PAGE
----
|Origins||Settled c. 1835 and annexed in 1891|
|Area||Far Southwest Side|
89th Street to 91st Street on the north, 103rd Street to 107th Street on the south, the tracks just east of Robichaux Park and Wendell Smith Park to Halsted Street on the east, Hermitage Avenue to South Beverly Boulevard to South Vincennes Avenue on the west
This area was settled in the 1830s decade by Irish and German farmers and the area remained rural until the 1860s when railroad workers settled here between 1864 and 1865 which added more residents to this rural area.
In the year 1866 Willis M. Hitt and Laurin P. Hilliard bought a large portion of this land from the rural farmers in the area between present day 103rd and 107th Streets and Loomis to Racine with the purpose of subdividing the land for development into a community.
In the year 1869 the Blue Island Land and Building Company bought more of the farmland from 99th Street to 107th Street, in the same year a post office named “Washington Heights” opened in the community. The area was still dominated by German and Irish residents and continued to grow into the 1870s and by 1874 the area was now known as “Washington Heights.”
In 1883 another subdivision was platted and built up called “Fernwood,” around the same time “Brainerd” was built up between 87th Street to 91st Street.
In the year 1890 much of the neighborhood and Brainerd were annexed into the city of Chicago, then in 1891 the rest of the neighborhood was annexed along with Fernwood creating the “Washington Heights” neighborhood.
In the 1900s decade a part of the Washington Heights neighborhood was developed as an upper class neighborhood for the wealthy that became known as “The Heights,” this community was eventually annexed as its own neighborhood that we know today as “Beverly.”
By the 1930s Irish, German and Swedish Chicagoans from Englewood and Greater Grand Crossing began migrating to this neighborhood as those communities were becoming shabbier and Washington Heights was an escape from it.
In the year 1948 restrictive covenants were deemed unconstitutional by the U.S. Supreme Court which allowed African Americans to move to all-white communities in Chicago and one of them was Washington Heights; however, this neighborhood did not react violently and redlining and disinvestment did not occur here allowing African Americans to move in with ease throughout the 1950s. The value of the neighborhood was retained as a result of this smooth transition and only middle class African Americans could afford to move in on the east side of the neighborhood which was desirable for the community.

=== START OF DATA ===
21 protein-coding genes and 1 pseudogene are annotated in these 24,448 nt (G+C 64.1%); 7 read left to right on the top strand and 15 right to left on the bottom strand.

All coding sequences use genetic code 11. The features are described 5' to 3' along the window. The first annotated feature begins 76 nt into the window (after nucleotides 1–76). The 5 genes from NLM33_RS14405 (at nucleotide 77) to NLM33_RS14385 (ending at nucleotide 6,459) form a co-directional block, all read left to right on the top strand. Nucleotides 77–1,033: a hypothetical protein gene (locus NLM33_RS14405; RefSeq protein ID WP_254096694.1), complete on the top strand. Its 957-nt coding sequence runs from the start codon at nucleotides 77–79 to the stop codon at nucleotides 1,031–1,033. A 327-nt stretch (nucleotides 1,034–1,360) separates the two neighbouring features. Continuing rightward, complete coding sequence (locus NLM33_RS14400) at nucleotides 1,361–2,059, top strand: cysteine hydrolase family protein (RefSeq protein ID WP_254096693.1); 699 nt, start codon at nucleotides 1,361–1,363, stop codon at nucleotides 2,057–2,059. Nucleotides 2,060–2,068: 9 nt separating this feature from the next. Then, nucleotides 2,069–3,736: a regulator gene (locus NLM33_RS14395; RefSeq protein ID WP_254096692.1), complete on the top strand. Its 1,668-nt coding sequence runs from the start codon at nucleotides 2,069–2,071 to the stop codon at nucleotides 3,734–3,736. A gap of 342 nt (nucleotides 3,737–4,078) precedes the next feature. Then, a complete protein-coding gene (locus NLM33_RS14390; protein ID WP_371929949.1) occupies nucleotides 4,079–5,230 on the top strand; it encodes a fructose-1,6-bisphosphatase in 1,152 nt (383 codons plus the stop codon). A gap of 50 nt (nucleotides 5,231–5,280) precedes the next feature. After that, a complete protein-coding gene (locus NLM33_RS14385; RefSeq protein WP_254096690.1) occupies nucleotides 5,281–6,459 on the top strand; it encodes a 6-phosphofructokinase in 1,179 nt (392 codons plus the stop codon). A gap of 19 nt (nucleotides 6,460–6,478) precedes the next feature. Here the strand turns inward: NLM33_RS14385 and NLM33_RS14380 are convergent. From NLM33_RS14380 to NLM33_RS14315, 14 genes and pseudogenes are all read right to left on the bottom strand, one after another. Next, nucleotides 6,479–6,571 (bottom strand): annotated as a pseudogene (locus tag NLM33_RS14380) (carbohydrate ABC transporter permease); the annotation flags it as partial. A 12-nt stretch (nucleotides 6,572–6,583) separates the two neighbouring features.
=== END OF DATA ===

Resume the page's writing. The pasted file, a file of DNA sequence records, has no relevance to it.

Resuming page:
There was also an influx of impoverished African Americans that moved into the community in 1951 in the very southern part of the community along Racine Avenue between 106th and 107th Streets, these residents were brought here by the Chicago Housing Authority as they built the Racine Courts projects, which was a smaller project compared to the others built in other communities.
In the 1960s real estate blockbusting tactics became a major issue in this community as the real estate agents showed white residents that they needed to sell fast or lose out on value like other neighborhoods because the blacks were moving in, the tactic worked and many white residents fled in high volumes to the point where 75% of the white population fled by 1970 as the neighborhood was now 75% black, the rest would leave in the 1980s. Although this became an all-black community redlining and poverty depreciation did not conquer this community instead it remained a black middle class community staying well above the poverty line. This neighborhood was also not full of apartments and other renting spaces that would attract underclasses.
African American street gangs still made their way into this community like the Gangster Disciples and Black P Stones. There has also been a consistently higher than average crime rate in the neighborhood and also violent crime is quite a bit higher than average.
Gangster Disciples and Black P Stones have always been quite active in this neighborhood; however, they do not have complete control of this community because the many middle classes have neighborhood watches, regardless, this neighborhood is considered one of the harder neighborhoods in Chicago.